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50 States Day 196

  50 States Day 196  Hagerstown to Antietam, Harper's Ferry,  80 miles
 
"Nothing is particularly hard if you divide it into small jobs."
~Henry Ford


 Suppose it's September of 1852 and you're Samuel and Elizabeth Mumma. If you're a man, be Samuel-a woman, you know the drill.

You're working a farm in Maryland, a couple miles off Antietam Creek. Then one day the Civil War comes to your doorstep. Twenty four hours later, your fields are crushed and the crops consumed, dead bodies litter the entire area, and the Confederates burned your house and barns so the Union couldn't use them for their effort.
You are having one bad day.

Even so, not as bad as the troops, with 23,000 casualties-dead, injured, missing. Antietam marks the battlefield of the largest casualties in one day in the history of the United States, with a soldier dying every two seconds for the entire period of daylight.



I missed history in school somehow, and now watch, absorb and learn with a ravenous appetite. And Antietam makes for a fascinating story, that if told in fiction no one would believe it. Soldiers fighting within a few feet of the church. Five hundred men holding back over five thousand. A river running with blood. Amputation the most common method of doctoring.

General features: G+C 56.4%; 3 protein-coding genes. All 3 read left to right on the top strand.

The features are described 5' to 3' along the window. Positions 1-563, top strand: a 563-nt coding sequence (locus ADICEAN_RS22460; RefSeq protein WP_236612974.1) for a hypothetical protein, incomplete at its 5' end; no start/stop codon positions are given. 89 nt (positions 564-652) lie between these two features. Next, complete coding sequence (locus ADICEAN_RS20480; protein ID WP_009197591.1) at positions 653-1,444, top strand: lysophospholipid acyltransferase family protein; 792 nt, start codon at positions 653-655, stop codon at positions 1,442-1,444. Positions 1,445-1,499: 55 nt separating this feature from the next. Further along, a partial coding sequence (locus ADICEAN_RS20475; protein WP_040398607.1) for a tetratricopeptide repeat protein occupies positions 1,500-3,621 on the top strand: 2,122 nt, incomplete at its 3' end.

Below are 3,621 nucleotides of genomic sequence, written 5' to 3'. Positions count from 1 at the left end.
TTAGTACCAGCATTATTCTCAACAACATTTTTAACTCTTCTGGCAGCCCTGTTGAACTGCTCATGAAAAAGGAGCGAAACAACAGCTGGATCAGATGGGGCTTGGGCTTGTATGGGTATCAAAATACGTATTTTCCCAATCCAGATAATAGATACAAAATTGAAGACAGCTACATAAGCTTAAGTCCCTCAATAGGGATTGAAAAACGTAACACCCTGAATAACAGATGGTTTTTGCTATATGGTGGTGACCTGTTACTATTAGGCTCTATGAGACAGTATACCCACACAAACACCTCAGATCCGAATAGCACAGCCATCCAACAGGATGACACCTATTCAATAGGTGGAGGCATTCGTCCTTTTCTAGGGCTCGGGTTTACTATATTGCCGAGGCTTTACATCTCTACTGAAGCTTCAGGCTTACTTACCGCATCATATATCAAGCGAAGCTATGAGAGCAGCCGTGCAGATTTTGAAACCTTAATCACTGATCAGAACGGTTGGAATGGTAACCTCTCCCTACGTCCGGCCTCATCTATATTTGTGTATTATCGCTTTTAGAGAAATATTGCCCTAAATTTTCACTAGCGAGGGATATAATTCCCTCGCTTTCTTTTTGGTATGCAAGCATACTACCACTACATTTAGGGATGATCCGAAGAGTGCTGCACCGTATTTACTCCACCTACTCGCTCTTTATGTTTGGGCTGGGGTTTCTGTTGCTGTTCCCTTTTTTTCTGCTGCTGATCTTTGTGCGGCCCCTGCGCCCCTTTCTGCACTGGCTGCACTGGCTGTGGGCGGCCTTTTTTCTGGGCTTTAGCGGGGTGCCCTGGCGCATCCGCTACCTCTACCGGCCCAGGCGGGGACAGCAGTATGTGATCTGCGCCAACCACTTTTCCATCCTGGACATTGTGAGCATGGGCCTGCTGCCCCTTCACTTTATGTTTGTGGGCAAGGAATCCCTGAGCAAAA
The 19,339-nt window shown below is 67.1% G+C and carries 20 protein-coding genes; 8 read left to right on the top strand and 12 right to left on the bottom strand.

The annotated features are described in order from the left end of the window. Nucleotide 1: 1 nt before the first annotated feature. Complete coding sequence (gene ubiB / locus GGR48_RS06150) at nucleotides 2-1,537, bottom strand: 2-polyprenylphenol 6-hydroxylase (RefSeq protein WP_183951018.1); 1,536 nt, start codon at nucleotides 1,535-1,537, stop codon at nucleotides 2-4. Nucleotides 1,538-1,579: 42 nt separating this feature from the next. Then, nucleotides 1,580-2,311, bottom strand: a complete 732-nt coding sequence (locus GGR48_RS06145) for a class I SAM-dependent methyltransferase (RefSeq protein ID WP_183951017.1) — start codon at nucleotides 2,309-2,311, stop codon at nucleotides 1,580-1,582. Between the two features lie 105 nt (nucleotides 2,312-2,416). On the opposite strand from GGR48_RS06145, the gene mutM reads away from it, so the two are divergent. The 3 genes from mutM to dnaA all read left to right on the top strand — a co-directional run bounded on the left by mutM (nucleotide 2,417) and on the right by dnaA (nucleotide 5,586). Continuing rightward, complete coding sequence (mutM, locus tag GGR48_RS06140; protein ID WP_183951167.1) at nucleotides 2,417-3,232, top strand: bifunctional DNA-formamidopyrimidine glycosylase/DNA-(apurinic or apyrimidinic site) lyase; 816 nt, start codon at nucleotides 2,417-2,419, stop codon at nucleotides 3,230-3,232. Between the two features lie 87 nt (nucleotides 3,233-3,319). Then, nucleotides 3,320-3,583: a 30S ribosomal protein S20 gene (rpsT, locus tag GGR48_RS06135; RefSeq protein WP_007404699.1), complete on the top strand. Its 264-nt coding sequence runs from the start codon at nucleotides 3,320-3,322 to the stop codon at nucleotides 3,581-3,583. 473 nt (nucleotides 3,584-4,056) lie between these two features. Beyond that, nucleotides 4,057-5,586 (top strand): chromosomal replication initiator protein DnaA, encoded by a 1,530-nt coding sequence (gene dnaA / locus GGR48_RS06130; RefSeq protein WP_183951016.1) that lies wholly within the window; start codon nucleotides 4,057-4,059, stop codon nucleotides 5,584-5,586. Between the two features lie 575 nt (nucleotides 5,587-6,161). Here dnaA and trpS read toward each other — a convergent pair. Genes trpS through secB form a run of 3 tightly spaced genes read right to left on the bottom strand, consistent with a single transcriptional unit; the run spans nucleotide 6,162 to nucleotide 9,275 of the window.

The battle actually accomplished little-hard fought battles for bridges, fields and high ground yielded almost no progress for either side, and the carnage was debilitating.



QG and I toured the battlefield and tried to imagine the scene, and even with conditions preserved almost exactly to the original condition, we still found it difficult to get our brain cells around it. I think perhaps a tour guide would have helped, like at Gettysburg, but they only provided personal guides at $75 per hour. Not happening for Mr. and Mrs. Cheap!
By afternoon we'd seen enough and rode through Shepherdstown and on to Harper's Ferry. Riding the Gold Wing on this road was a treat. This road was built with picks and shovel, no D-8s carving smooth paths through the hills. The result is a roller coaster with blind hilltops, sharp curves and plenty of farms, trees and houses on either side of the ribbon road.
Then, bonus! I stopped the bike and backtracked. 



Parked in the front of a Lutheran Church sat eight Studebakers, a '51 Commander, a couple of Hawks and even two ugly Larks, and then...the car that helped them go out in style...two Avanti's. Wow. We stopped and I slobbered over them while QG waited patiently, like I do at a quilt shop. We both give a little. No one around for me to ask questions, but those cars, all drivers, were in really good condition.


We mounted up and rode to Harper's Ferry National Historic Park and did a brief tour, as Mr. Sun dipped toward the horizon. Back through the same road, winding and following the fog line, a line that swings around more than the Dow.